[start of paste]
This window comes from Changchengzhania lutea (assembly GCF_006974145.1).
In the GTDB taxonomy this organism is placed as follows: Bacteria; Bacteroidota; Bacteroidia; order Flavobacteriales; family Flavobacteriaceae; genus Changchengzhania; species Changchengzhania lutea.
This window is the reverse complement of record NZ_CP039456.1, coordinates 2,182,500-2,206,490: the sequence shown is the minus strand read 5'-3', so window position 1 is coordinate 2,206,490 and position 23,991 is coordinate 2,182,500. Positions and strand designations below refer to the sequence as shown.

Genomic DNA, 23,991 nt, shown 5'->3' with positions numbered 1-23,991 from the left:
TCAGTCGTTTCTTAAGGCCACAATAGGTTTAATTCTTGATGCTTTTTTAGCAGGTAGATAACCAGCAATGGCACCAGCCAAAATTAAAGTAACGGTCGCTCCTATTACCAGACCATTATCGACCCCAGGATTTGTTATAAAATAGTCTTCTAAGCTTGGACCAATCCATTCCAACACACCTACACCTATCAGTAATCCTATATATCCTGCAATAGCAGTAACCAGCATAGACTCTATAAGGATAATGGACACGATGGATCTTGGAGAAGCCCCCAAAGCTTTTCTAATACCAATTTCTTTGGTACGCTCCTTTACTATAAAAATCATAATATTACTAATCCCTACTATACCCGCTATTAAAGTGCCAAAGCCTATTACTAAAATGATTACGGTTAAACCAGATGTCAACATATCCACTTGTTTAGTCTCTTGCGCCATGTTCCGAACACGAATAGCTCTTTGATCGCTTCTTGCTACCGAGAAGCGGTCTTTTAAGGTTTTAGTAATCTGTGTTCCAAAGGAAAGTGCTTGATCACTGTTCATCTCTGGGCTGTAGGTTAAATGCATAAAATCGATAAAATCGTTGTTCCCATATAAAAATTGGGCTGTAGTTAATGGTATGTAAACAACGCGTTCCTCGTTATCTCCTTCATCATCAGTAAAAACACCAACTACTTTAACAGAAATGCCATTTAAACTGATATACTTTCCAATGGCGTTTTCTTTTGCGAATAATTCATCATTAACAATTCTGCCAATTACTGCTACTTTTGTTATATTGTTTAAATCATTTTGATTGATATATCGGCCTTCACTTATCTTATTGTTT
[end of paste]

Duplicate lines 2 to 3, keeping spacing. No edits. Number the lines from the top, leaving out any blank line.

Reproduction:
In the GTDB taxonomy this organism is placed as follows: Bacteria; Bacteroidota; Bacteroidia; order Flavobacteriales; family Flavobacteriaceae; genus Changchengzhania; species Changchengzhania lutea.
This window is the reverse complement of record NZ_CP039456.1, coordinates 2,182,500-2,206,490: the sequence shown is the minus strand read 5'-3', so window position 1 is coordinate 2,206,490 and position 23,991 is coordinate 2,182,500. Positions and strand designations below refer to the sequence as shown.